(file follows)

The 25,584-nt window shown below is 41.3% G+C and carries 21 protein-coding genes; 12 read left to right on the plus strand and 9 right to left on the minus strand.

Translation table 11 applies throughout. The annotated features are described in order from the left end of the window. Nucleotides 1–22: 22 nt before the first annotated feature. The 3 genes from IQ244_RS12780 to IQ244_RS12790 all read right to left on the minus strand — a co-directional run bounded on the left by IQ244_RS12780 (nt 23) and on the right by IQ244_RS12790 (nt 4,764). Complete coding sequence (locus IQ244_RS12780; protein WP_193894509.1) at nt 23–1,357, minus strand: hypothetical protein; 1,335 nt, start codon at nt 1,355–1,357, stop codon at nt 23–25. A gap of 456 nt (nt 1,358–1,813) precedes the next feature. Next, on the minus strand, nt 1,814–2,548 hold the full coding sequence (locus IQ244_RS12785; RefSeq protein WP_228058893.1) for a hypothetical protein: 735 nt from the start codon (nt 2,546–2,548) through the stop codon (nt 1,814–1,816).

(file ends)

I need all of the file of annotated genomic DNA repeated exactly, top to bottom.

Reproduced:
The 25,584-nt window shown below is 41.3% G+C and carries 21 protein-coding genes; 12 read left to right on the plus strand and 9 right to left on the minus strand.

Translation table 11 applies throughout. The annotated features are described in order from the left end of the window. Nucleotides 1–22: 22 nt before the first annotated feature. The 3 genes from IQ244_RS12780 to IQ244_RS12790 all read right to left on the minus strand — a co-directional run bounded on the left by IQ244_RS12780 (nt 23) and on the right by IQ244_RS12790 (nt 4,764). Complete coding sequence (locus IQ244_RS12780; protein WP_193894509.1) at nt 23–1,357, minus strand: hypothetical protein; 1,335 nt, start codon at nt 1,355–1,357, stop codon at nt 23–25. A gap of 456 nt (nt 1,358–1,813) precedes the next feature. Next, on the minus strand, nt 1,814–2,548 hold the full coding sequence (locus IQ244_RS12785; RefSeq protein WP_228058893.1) for a hypothetical protein: 735 nt from the start codon (nt 2,546–2,548) through the stop codon (nt 1,814–1,816).